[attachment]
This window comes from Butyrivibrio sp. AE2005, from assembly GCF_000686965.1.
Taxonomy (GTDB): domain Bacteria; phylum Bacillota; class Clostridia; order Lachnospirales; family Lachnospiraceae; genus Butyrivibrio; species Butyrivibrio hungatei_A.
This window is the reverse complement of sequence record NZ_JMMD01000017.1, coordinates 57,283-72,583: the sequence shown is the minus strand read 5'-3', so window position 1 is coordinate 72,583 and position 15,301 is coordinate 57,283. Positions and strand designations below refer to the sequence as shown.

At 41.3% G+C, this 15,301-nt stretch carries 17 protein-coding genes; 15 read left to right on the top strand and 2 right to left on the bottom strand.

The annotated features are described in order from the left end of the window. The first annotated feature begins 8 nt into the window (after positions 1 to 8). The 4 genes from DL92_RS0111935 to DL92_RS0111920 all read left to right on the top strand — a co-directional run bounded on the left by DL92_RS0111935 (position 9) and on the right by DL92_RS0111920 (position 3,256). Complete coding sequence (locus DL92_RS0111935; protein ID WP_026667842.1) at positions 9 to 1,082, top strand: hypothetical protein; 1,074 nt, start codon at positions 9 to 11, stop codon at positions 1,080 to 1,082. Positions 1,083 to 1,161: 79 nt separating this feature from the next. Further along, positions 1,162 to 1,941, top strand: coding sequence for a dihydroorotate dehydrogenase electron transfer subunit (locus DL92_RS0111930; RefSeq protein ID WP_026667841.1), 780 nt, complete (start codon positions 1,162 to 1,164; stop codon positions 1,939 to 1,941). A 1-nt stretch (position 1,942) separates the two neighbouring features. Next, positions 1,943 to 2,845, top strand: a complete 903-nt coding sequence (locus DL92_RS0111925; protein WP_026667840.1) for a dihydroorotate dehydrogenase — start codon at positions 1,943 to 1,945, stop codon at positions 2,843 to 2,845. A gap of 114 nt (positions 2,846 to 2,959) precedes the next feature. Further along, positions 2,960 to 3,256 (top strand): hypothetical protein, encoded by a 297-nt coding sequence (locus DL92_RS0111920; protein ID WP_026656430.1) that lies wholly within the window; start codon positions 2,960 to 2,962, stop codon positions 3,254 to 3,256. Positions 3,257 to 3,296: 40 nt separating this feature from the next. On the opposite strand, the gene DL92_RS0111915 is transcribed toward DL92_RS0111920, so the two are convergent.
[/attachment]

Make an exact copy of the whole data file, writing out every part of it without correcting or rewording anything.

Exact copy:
This window comes from Butyrivibrio sp. AE2005, from assembly GCF_000686965.1.
Taxonomy (GTDB): domain Bacteria; phylum Bacillota; class Clostridia; order Lachnospirales; family Lachnospiraceae; genus Butyrivibrio; species Butyrivibrio hungatei_A.
This window is the reverse complement of sequence record NZ_JMMD01000017.1, coordinates 57,283-72,583: the sequence shown is the minus strand read 5'-3', so window position 1 is coordinate 72,583 and position 15,301 is coordinate 57,283. Positions and strand designations below refer to the sequence as shown.

At 41.3% G+C, this 15,301-nt stretch carries 17 protein-coding genes; 15 read left to right on the top strand and 2 right to left on the bottom strand.

The annotated features are described in order from the left end of the window. The first annotated feature begins 8 nt into the window (after positions 1 to 8). The 4 genes from DL92_RS0111935 to DL92_RS0111920 all read left to right on the top strand — a co-directional run bounded on the left by DL92_RS0111935 (position 9) and on the right by DL92_RS0111920 (position 3,256). Complete coding sequence (locus DL92_RS0111935; protein ID WP_026667842.1) at positions 9 to 1,082, top strand: hypothetical protein; 1,074 nt, start codon at positions 9 to 11, stop codon at positions 1,080 to 1,082. Positions 1,083 to 1,161: 79 nt separating this feature from the next. Further along, positions 1,162 to 1,941, top strand: coding sequence for a dihydroorotate dehydrogenase electron transfer subunit (locus DL92_RS0111930; RefSeq protein ID WP_026667841.1), 780 nt, complete (start codon positions 1,162 to 1,164; stop codon positions 1,939 to 1,941). A 1-nt stretch (position 1,942) separates the two neighbouring features. Next, positions 1,943 to 2,845, top strand: a complete 903-nt coding sequence (locus DL92_RS0111925; protein WP_026667840.1) for a dihydroorotate dehydrogenase — start codon at positions 1,943 to 1,945, stop codon at positions 2,843 to 2,845. A gap of 114 nt (positions 2,846 to 2,959) precedes the next feature. Further along, positions 2,960 to 3,256 (top strand): hypothetical protein, encoded by a 297-nt coding sequence (locus DL92_RS0111920; protein ID WP_026656430.1) that lies wholly within the window; start codon positions 2,960 to 2,962, stop codon positions 3,254 to 3,256. Positions 3,257 to 3,296: 40 nt separating this feature from the next. On the opposite strand, the gene DL92_RS0111915 is transcribed toward DL92_RS0111920, so the two are convergent.